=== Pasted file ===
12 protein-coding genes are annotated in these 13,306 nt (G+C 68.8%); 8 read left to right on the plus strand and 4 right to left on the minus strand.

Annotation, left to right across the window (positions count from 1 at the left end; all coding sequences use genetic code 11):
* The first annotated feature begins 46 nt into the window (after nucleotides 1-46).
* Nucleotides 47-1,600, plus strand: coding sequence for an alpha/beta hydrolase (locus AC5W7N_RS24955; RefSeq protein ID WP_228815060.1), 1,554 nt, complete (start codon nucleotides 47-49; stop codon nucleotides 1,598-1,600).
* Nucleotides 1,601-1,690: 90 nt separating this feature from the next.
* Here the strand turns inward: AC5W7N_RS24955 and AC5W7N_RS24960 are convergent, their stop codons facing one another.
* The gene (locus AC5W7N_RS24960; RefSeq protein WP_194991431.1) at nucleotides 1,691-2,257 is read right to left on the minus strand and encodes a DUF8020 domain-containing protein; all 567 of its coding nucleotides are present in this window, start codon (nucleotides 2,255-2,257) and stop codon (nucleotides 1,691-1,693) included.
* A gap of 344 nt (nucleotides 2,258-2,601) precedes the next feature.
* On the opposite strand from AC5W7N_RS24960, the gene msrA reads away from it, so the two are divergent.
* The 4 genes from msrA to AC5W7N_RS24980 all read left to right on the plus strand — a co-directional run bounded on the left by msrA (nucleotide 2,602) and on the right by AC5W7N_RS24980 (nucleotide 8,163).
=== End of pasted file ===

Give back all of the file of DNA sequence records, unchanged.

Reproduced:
12 protein-coding genes are annotated in these 13,306 nt (G+C 68.8%); 8 read left to right on the plus strand and 4 right to left on the minus strand.

Annotation, left to right across the window (positions count from 1 at the left end; all coding sequences use genetic code 11):
* The first annotated feature begins 46 nt into the window (after nucleotides 1-46).
* Nucleotides 47-1,600, plus strand: coding sequence for an alpha/beta hydrolase (locus AC5W7N_RS24955; RefSeq protein ID WP_228815060.1), 1,554 nt, complete (start codon nucleotides 47-49; stop codon nucleotides 1,598-1,600).
* Nucleotides 1,601-1,690: 90 nt separating this feature from the next.
* Here the strand turns inward: AC5W7N_RS24955 and AC5W7N_RS24960 are convergent, their stop codons facing one another.
* The gene (locus AC5W7N_RS24960; RefSeq protein WP_194991431.1) at nucleotides 1,691-2,257 is read right to left on the minus strand and encodes a DUF8020 domain-containing protein; all 567 of its coding nucleotides are present in this window, start codon (nucleotides 2,255-2,257) and stop codon (nucleotides 1,691-1,693) included.
* A gap of 344 nt (nucleotides 2,258-2,601) precedes the next feature.
* On the opposite strand from AC5W7N_RS24960, the gene msrA reads away from it, so the two are divergent.
* The 4 genes from msrA to AC5W7N_RS24980 all read left to right on the plus strand — a co-directional run bounded on the left by msrA (nucleotide 2,602) and on the right by AC5W7N_RS24980 (nucleotide 8,163).